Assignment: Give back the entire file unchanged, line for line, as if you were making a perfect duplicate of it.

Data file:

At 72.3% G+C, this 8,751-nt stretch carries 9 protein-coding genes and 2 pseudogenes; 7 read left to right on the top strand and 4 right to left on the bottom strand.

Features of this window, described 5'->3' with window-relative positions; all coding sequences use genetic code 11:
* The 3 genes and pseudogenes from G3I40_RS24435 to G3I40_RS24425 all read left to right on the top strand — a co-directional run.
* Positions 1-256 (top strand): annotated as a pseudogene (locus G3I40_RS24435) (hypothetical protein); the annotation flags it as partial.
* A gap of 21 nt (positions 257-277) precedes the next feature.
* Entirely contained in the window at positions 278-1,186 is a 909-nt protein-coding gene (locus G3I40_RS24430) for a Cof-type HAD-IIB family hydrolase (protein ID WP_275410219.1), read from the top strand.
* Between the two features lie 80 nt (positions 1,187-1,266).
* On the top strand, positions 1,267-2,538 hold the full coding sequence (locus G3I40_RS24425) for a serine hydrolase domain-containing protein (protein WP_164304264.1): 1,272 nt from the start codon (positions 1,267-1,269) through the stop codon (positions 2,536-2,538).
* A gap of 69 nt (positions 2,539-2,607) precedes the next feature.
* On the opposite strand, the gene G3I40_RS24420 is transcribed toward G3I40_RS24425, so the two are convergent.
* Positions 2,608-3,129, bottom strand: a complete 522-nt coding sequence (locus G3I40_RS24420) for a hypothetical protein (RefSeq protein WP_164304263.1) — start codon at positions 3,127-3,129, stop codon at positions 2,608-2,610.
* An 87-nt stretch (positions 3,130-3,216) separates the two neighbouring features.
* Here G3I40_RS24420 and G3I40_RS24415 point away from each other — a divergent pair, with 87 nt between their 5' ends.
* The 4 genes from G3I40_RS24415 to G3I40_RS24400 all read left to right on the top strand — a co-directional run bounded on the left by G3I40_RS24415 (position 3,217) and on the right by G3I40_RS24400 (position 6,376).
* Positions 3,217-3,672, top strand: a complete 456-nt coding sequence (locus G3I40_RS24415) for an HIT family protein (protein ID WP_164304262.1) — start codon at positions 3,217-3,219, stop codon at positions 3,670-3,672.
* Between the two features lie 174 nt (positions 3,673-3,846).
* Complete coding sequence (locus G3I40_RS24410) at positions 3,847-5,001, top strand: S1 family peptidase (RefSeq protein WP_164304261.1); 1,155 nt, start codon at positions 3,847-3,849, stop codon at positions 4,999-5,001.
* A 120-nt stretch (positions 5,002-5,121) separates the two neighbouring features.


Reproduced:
At 72.3% G+C, this 8,751-nt stretch carries 9 protein-coding genes and 2 pseudogenes; 7 read left to right on the top strand and 4 right to left on the bottom strand.

Features of this window, described 5'->3' with window-relative positions; all coding sequences use genetic code 11:
* The 3 genes and pseudogenes from G3I40_RS24435 to G3I40_RS24425 all read left to right on the top strand — a co-directional run.
* Positions 1-256 (top strand): annotated as a pseudogene (locus G3I40_RS24435) (hypothetical protein); the annotation flags it as partial.
* A gap of 21 nt (positions 257-277) precedes the next feature.
* Entirely contained in the window at positions 278-1,186 is a 909-nt protein-coding gene (locus G3I40_RS24430) for a Cof-type HAD-IIB family hydrolase (protein ID WP_275410219.1), read from the top strand.
* Between the two features lie 80 nt (positions 1,187-1,266).
* On the top strand, positions 1,267-2,538 hold the full coding sequence (locus G3I40_RS24425) for a serine hydrolase domain-containing protein (protein WP_164304264.1): 1,272 nt from the start codon (positions 1,267-1,269) through the stop codon (positions 2,536-2,538).
* A gap of 69 nt (positions 2,539-2,607) precedes the next feature.
* On the opposite strand, the gene G3I40_RS24420 is transcribed toward G3I40_RS24425, so the two are convergent.
* Positions 2,608-3,129, bottom strand: a complete 522-nt coding sequence (locus G3I40_RS24420) for a hypothetical protein (RefSeq protein WP_164304263.1) — start codon at positions 3,127-3,129, stop codon at positions 2,608-2,610.
* An 87-nt stretch (positions 3,130-3,216) separates the two neighbouring features.
* Here G3I40_RS24420 and G3I40_RS24415 point away from each other — a divergent pair, with 87 nt between their 5' ends.
* The 4 genes from G3I40_RS24415 to G3I40_RS24400 all read left to right on the top strand — a co-directional run bounded on the left by G3I40_RS24415 (position 3,217) and on the right by G3I40_RS24400 (position 6,376).
* Positions 3,217-3,672, top strand: a complete 456-nt coding sequence (locus G3I40_RS24415) for an HIT family protein (protein ID WP_164304262.1) — start codon at positions 3,217-3,219, stop codon at positions 3,670-3,672.
* Between the two features lie 174 nt (positions 3,673-3,846).
* Complete coding sequence (locus G3I40_RS24410) at positions 3,847-5,001, top strand: S1 family peptidase (RefSeq protein WP_164304261.1); 1,155 nt, start codon at positions 3,847-3,849, stop codon at positions 4,999-5,001.
* A 120-nt stretch (positions 5,002-5,121) separates the two neighbouring features.